We are between the two poles of Hell and Heaven. Everything for Dante, even Hell, is ordered or established by divine Love (and justice). Judgment more than love obviously typifies Hell, while Love more than judgment typifies Heaven. Purgatory, then stands between as a mixture of the two, judgment demanding purification but Love calling the souls toward it.

The Charon of Purgatory

I thought it strange, at first, that Cato should appear at the mountain’s base as the Charon figure, i.e., the one who guides Dante and Virgil onto the path through this part of the afterlife. Cato, famously, killed himself rather than accept the autocratic rule of Caesar. Even if you grant that he was standing up for good principles, you would expect to see him in Limbo—with Cicero, for instance. He is also a suicide, so you might expect him to be within the suicide grove in Hell.Cato’s priorities have been dramatically reordered Our key insight to how he wound up patrolling Purgatory comes in line 71. Virgil explains to Cato that Dante’s goal in coming to the mountain “is liberty, and one who has / forfeited life for that knows how dear it is.” Cato’s motivation, apparently, was not sinful, though his action was, and thus he was spared the torments of Inferno. This also establishes a major theme of Purgatorio as liberty, namely, the freeing of the soul from the burden of sin.

As a sidebar, it is interesting to think about the fact that Brutus and Cassius were the other two betrayers stuffed in the mouths of Satan at the lowest depth of Hell. Dante knew personally the abuses of power, having been exiled from his native Florence by the machinations of local politicians and the pope himself. Is this a contradiction or inconsistency? Caesar’s dictatorial ambitions were an acceptable reason for Cato to kill himself, but betraying Caesar by assassinating him is worse. It is one thing, I guess, to stand publicly with Cicero and Pompey against Caesar and lose and another to feign loyalty only at last to conspire against him.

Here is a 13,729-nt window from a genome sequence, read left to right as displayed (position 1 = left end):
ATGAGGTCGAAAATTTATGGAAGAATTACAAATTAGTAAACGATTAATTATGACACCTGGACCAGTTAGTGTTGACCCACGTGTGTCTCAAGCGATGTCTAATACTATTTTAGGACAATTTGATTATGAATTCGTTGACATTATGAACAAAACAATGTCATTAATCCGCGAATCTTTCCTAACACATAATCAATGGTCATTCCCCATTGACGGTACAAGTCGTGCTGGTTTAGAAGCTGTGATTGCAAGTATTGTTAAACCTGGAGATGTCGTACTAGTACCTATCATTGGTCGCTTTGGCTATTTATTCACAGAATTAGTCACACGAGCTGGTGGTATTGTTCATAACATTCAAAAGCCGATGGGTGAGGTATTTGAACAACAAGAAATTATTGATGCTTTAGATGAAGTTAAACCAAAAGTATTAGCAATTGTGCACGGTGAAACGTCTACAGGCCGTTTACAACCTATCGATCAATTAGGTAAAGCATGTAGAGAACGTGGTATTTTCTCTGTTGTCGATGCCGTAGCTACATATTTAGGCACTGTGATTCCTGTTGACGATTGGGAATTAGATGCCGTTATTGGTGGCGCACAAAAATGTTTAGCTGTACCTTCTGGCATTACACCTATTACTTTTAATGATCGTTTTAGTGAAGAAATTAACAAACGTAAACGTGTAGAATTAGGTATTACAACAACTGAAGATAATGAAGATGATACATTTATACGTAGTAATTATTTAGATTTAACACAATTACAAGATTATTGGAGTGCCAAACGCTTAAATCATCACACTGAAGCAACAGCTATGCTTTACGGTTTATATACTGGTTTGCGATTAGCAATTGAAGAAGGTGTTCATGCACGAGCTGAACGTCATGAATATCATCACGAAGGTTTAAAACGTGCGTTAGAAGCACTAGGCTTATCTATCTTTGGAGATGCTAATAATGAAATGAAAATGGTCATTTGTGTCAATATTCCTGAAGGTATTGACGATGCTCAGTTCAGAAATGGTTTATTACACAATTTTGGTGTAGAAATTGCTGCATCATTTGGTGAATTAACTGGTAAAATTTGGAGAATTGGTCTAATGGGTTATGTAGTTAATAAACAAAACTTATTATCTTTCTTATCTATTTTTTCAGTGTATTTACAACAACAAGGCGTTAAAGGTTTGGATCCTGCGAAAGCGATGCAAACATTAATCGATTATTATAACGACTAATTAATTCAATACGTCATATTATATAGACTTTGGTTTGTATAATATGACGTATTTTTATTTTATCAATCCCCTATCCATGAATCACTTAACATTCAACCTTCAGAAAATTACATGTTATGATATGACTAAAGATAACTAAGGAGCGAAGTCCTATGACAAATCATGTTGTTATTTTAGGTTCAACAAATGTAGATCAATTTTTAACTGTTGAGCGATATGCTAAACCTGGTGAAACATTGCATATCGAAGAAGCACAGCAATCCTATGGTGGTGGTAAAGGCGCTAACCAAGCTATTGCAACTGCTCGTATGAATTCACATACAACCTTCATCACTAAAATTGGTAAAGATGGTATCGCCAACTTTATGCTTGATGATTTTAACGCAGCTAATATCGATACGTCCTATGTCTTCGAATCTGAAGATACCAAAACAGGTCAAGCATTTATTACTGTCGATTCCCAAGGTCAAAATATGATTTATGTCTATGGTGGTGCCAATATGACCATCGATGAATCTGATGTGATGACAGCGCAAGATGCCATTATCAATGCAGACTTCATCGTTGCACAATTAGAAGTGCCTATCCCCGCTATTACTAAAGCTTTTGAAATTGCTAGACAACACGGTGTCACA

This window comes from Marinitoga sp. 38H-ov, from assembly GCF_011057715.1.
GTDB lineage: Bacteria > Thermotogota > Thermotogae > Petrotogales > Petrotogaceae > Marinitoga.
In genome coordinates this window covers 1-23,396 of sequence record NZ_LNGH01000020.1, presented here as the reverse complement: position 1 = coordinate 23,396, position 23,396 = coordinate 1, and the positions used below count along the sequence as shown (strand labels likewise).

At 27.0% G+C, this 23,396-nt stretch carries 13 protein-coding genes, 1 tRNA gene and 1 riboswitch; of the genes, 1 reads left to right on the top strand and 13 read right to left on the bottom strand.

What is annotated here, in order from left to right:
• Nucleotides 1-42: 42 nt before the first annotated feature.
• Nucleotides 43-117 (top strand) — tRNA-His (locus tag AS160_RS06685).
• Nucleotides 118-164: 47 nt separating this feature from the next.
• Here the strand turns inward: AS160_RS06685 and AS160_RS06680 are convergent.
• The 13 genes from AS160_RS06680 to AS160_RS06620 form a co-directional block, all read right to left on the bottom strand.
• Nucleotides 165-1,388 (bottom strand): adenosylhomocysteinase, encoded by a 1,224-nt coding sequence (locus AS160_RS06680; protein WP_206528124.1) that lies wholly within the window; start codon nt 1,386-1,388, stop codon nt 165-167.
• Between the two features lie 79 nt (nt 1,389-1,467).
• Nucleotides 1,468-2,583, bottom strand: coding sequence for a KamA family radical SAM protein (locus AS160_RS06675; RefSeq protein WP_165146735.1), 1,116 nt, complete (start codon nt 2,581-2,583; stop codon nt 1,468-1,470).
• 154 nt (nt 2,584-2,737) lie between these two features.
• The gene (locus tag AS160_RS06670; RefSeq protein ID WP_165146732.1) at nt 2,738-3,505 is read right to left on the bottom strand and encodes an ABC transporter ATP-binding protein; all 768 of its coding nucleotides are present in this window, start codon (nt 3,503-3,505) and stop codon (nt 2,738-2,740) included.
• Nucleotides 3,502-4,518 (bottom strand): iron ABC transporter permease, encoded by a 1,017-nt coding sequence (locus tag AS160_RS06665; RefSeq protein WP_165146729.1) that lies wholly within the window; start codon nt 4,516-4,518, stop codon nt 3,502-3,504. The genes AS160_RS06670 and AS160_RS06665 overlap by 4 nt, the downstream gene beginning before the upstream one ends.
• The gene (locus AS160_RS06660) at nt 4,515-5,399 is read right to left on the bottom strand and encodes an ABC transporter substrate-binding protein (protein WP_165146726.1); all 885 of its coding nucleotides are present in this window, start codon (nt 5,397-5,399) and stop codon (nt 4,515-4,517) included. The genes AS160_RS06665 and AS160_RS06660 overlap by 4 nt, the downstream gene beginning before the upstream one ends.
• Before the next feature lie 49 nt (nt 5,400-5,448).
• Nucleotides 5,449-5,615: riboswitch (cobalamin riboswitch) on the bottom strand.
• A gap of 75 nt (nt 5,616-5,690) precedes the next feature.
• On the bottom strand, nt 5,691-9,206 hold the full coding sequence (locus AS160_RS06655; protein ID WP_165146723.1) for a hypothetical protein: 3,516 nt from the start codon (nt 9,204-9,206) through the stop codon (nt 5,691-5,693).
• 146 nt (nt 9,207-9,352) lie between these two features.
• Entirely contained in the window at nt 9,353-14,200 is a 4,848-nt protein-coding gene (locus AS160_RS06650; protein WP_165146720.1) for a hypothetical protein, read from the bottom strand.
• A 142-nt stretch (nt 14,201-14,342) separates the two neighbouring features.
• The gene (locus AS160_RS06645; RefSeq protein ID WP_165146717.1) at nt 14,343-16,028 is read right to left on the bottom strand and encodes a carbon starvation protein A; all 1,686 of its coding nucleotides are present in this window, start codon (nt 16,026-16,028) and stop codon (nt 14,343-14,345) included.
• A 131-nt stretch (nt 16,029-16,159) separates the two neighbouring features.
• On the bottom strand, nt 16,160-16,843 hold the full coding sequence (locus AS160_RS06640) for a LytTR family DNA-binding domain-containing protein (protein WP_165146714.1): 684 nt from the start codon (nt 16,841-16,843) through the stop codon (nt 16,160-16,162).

To move Cato to let them pass, Virgil appeals to Cato’s love for his wife, Marcia, in addition to their having been sent by Beatrice, and Cato’s response, while seemingly cold, hints at just what purification and liberation may look like:

Now that she abides beyond the evil river
She can move me no longer, by that law
That was made when I came from over there. (88-90)

The beatified Beatrice’s intervention impresses Cato more than mention of his own wife. I think Dante wants this to jar us and take us aback a moment. Cato has not forgotten her nor what she meant to him, but Cato’s priorities have been dramatically reordered such that she does not hold the same privileged place for him as she once did. Perhaps it would be selfish of him to act on personal preference, though I as the reader would not think it so. Dante the author is challenging our normal ways of thinking, beginning to orient us to the good and true and beautiful. Cato aids them because they have Heaven’s blessing, not for the favor or love of anyone else.